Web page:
Virgin Gorda is one of my favourite islands, the people are friendly and the views are outstanding. We drove around the coast road, passing Savannah Beach where a few boats had picked their way through the reef to anchor.
Arriving at the north of the island, we could see the North Sound where we had anchored last year. There is a bar on the hillside called ‘Hogs Heaven’ with a balcony overlooking the Sound, we sat speechless looking out just taking it all in.
Following the road back down to Spanish Town gave us a great view of the strange narrow shape of the southern end of this island.
From Virgin Gorda we had a fantastic sailing angle for Anegada, arriving after just 3 hours in glorious conditions. The small bay was packed with charter boats, there was some regatta gathering going on, quite entertaining especially when a dinghy overloaded with people grounded themselves on the very visible reef! However, once ashore it was deserted and quiet, and after a lovely walk along the beach we booked our table at Neptune’s Treasure for Mum’s (early) 70th birthday meal.
Mum, Sam and Jez all had lobsters for main, I had coconut conch fritters which were a little on the chewy side but very tasty. I had been put off lobster when I saw them all in cages in the water hanging off the pontoons, each restaurant have their own supply on their dock. They are just too beautiful to eat!! Neptune’s Treasure has such a lovely position on the waters’ edge.
We hired a car to get to the north beaches, Loblolli Bay being one of our favourites and we took a picnic with us for lunch.
DRINK DADDY!! (A SPECIAL MESSAGE TO PANNIKIN, WELL DONE FOR REACHING THE MARQUESAS IN THE PACIFIC xxx)
After lunch and a bit of beach combing we drove along the sandy track which meanders between the north coast and the salt lakes.
There are a hundred or so breeding pairs of Flamingos on the salt lakes, having been re-introduced to the island in the 90’s. Unfortunately they keep their distance and the only sighting we got was from the small bridge on the south of the island. They were too far away for a photo, so we had to make do with the painted one on the bridge!
The wind picked up the following day which made the shallow anchorage rather choppy, so we decided to head back to a small island just north of Tortola called Great Camanoe. Another great fast sail and we were anchored up on the west coast in a small pretty bay called Lee Bay. We watched the pelicans diving and a baby turtle surfaced for air right by the side of the boat so we had a great view of him. Then we spotted something not so pleasant – a lady on a very small sailing boat in front of us hung her bum over the back of the boat to go to the toilet then threw the toilet paper in the water! Nice!!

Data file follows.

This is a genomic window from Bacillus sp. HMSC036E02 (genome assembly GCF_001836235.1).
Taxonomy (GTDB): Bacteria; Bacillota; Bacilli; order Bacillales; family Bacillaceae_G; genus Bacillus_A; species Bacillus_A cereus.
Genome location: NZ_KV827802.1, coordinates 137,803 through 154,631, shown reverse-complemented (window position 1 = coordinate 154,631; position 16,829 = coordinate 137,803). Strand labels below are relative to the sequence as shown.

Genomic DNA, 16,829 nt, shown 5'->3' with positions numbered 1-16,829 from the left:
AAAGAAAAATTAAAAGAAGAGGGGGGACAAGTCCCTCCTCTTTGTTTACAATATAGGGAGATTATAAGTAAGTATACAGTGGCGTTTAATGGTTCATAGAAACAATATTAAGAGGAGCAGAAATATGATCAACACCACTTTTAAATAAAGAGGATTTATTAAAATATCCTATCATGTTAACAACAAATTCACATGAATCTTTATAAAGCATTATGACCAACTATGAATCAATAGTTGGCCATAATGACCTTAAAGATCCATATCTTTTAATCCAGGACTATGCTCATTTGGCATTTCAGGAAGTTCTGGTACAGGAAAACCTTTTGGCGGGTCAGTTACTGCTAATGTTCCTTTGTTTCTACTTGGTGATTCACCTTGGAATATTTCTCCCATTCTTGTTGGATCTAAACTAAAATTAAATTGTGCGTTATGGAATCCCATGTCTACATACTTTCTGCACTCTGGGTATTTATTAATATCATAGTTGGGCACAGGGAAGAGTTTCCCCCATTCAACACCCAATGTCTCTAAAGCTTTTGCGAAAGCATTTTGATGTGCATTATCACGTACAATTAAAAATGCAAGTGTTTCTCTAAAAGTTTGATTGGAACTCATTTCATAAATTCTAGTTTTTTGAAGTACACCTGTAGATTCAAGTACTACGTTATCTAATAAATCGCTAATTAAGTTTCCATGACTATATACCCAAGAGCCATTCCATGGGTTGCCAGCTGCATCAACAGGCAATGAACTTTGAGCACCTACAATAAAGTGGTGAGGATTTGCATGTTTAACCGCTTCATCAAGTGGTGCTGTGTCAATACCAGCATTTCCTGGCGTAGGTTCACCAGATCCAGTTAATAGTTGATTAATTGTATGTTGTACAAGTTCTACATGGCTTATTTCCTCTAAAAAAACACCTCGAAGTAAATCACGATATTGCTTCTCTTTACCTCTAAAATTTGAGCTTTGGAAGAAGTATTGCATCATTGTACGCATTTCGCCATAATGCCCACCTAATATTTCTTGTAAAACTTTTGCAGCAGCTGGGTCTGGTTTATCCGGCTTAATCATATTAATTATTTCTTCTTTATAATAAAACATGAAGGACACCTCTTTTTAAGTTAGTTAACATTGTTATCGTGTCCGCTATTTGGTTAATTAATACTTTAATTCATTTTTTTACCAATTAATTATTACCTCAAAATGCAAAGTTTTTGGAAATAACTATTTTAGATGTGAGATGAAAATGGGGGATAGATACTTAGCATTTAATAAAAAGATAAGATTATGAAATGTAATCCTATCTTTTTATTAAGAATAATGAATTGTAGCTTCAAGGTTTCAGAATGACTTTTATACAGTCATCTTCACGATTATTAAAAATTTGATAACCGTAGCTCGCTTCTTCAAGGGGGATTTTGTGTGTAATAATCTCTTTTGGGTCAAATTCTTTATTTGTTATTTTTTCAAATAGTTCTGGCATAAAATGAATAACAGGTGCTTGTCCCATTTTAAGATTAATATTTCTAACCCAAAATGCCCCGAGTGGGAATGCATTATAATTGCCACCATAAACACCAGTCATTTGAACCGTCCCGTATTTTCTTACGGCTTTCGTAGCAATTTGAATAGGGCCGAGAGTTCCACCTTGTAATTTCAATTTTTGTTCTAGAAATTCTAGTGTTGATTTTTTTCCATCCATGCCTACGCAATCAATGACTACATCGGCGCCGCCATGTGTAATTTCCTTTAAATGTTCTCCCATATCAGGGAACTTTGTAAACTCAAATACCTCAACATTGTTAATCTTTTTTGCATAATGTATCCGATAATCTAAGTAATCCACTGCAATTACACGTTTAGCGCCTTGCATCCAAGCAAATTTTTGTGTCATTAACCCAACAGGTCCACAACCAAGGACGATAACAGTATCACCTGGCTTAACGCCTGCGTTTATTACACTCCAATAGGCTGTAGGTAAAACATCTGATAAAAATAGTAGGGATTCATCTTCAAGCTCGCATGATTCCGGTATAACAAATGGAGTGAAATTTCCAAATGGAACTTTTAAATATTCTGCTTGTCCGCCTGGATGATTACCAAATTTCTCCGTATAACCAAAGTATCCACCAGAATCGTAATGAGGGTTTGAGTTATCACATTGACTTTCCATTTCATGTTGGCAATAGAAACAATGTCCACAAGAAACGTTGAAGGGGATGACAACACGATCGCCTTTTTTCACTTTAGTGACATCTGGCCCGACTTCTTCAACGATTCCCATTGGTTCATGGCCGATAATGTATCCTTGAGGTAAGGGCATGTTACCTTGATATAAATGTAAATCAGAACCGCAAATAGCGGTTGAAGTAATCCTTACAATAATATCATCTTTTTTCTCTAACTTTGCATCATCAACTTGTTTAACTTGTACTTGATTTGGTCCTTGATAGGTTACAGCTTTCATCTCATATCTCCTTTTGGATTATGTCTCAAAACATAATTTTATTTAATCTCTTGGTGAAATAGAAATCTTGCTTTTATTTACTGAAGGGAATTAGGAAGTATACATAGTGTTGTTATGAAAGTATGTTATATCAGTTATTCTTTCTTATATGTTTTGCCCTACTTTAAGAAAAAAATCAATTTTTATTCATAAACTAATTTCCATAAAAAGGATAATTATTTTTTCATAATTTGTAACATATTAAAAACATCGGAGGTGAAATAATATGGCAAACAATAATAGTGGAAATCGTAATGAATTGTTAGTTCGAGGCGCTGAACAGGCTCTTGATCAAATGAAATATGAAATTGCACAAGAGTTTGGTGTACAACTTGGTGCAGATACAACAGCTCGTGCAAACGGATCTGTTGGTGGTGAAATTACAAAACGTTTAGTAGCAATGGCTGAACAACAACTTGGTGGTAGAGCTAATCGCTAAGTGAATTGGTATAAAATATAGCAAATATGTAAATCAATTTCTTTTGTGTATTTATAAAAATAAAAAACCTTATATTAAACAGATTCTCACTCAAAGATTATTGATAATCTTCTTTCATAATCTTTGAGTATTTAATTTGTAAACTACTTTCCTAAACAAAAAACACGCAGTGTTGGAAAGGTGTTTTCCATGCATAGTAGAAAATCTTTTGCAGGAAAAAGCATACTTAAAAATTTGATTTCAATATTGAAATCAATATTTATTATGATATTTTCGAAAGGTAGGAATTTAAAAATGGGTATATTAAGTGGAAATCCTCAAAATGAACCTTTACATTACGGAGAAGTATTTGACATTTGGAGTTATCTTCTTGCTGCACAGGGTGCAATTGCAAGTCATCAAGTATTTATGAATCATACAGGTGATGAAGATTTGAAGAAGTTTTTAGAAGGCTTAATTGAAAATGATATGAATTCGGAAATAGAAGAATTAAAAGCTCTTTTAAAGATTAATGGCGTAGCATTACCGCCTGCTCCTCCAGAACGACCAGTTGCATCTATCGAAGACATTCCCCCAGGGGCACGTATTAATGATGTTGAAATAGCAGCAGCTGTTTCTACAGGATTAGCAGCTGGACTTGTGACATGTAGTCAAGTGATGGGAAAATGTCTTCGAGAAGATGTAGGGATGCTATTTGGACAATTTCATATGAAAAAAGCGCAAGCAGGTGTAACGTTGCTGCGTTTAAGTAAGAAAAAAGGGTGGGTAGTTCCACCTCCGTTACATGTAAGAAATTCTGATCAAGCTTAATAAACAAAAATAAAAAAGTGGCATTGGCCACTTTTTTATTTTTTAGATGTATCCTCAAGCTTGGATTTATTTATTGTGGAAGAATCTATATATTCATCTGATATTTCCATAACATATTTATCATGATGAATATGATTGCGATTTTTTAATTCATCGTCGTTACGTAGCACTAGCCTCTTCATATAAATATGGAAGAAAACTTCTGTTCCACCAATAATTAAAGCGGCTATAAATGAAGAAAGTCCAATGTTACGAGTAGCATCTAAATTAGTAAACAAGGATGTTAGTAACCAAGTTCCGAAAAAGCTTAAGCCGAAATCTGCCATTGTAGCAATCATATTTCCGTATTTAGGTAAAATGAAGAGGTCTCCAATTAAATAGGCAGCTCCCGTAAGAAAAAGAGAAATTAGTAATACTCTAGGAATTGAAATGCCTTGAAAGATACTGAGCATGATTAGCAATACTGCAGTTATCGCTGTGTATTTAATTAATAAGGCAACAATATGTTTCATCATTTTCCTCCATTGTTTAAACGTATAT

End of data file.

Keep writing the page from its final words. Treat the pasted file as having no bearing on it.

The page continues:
On the east coast of Great Camanoe is a small cut between the island and two others, Marina Cay and Scrub Island, and the following day we found a spot just on the inside of the mooring buoys by Marina Cay. It’s a small island with a bar, restaurant and shop, we spent a lazy afternoon in the bar playing dominos before returning to Joy for supper.
Mum and Sam’s last full day was spent snorkelling and feeding a pair of large Remora fish who had rather taken a fancy to Joy and were quite happy to eat our leftovers. They kept us amused for hours! The coral along the edge of Great Camanoe is beautiful and it made great snorkelling, when we returned to the boat not only were the Remoras still peeking out from behind the hull but we had a dozen or so large Barracuda underneath us!
Scrub Island has a very smart marina complex with some gift shops and a small deli. The deli does takeaways and has tables and chairs outside so we ordered ourselves one of their pizzas and returned in the evening along with our own salad and drinks! A much cheaper way to eat out, meals and drinks are very expensive everywhere around the BVI’s. We had 4 rum punches and 4 beers at Marina Cay the day before that cost $64, ouch!!
On the morning of their departure, we had a ten minute motor over to Trellis Bay, Beef Island ready for their mid-day flights. It was a very sad and tearful farewell to them both, we have had so much fun and laughter over the last 10 days, sharing the joys of exploring, snorkelling, dominos and sailing! It has been so nice to catch up with Sam too, who I hadn’t seen since leaving the UK 2 years ago. Now Joy will seem so empty and quiet!